This paper details the prevalence of respiratory outcomes in a cohort of children who responded to both phases of the MANCAS study. The response rate for both studies was lower than anticipated, particularly so for MANCAS2. However, a publication from our centre8
reports that response to postal questionnaires has been falling in recent years and suggests that survey fatigue and reluctance to reveal personal information as possible reasons. In contrast to MANCAS2 where return of the questionnaire signified consent to participate potential participants in MANCAS1 were sent a letter describing the study and asking parents to return a refusal slip if they did not wish to participate. A study in Sweden9
which compared different approaches for consent in postal questionnaire surveys reported a higher response for the approach used in MANCAS1 when compared with the approach used for MANCAS2. The modification in the method of obtaining consent between the two MANCAS studies was necessary in order to comply with research ethics committee guidelines but might account for some of the differences in the response rate between the studies.
Missing data imputation was not considered an appropriate measure for addressing the low response rate as it was not possible to derive an accurate model due to the large amount of missing data.
Because of the low response rates the MANCAS studies are at increased risk of bias if those with respiratory symptoms were more likely to respond than those without such symptoms. The significantly lower prevalence of wheeze in MANCAS2 suggests that this was not the case. Furthermore, a comparison of the prevalence reported in the MANCAS studies with the prevalence reported in other studies of respiratory symptoms in children in the UK does not show an overwhelming preponderance of symptoms in the MANCAS studies, suggesting that responder bias is unlikely to have unduly skewed the prevalence identified in MANCAS. Using a different cohort of children in Manchester, a study carried out in the same centre reported a 12-month prevalence of 22% for wheeze for children aged up to 16 years in 2001 while the prevalence of night cough was 25%, and 14% reported using asthma medication in the past 12 months.5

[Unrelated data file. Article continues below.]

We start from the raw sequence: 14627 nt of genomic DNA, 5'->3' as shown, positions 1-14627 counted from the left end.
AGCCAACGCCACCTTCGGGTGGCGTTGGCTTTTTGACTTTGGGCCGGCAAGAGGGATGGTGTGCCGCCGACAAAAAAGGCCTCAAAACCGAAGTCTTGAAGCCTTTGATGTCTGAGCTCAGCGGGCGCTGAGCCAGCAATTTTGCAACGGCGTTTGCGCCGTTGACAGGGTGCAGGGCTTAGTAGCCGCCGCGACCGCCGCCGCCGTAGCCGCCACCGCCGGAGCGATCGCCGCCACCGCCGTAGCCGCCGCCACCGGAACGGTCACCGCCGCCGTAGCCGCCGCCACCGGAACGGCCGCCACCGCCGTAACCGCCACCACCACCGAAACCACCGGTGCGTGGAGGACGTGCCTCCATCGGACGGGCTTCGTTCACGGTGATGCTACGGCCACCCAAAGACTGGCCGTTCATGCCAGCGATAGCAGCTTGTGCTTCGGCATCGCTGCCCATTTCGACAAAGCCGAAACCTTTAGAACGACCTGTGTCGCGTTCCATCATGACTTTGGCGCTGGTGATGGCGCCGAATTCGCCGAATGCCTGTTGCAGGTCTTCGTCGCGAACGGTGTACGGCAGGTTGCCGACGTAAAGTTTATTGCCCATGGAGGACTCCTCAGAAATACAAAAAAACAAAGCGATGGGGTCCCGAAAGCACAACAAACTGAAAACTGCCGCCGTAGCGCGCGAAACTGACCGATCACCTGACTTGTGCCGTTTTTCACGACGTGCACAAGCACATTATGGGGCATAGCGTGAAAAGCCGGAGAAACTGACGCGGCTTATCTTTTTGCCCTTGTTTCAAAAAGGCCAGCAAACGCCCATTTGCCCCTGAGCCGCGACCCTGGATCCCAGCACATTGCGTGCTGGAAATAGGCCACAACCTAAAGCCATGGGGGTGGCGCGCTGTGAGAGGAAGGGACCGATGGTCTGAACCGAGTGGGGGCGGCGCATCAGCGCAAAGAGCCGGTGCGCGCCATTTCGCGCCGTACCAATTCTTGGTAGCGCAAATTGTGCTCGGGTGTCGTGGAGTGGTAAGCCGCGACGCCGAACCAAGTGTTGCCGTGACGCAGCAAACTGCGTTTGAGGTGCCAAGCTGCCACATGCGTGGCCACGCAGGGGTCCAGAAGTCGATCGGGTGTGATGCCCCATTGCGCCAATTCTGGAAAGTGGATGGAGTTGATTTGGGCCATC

An ISAAC written questionnaire study on the Isle of Wight identified 18.9% prevalence of current wheeze among 10 years olds10
and Malik et al.11
reported a prevalence of wheeze in the past 3 years of 22.2% for 9–12 year olds in Aberdeen.
The prevalence in MANCAS2 is derived from parental responses to questions rather than from the participants themselves. Possibly the prevalence for each of the outcomes measured would have been different if the adolescents themselves had completed the questionnaire but parental completion was retained to streamline, as much as possible, the methods employed for both MANCAS studies. A study comparing parental and self-reported responses to an ISAAC asthma questionnaire reveals higher current symptom prevalence reported by the adolescents than by the parents, more particularly so for wheeze after exercise.12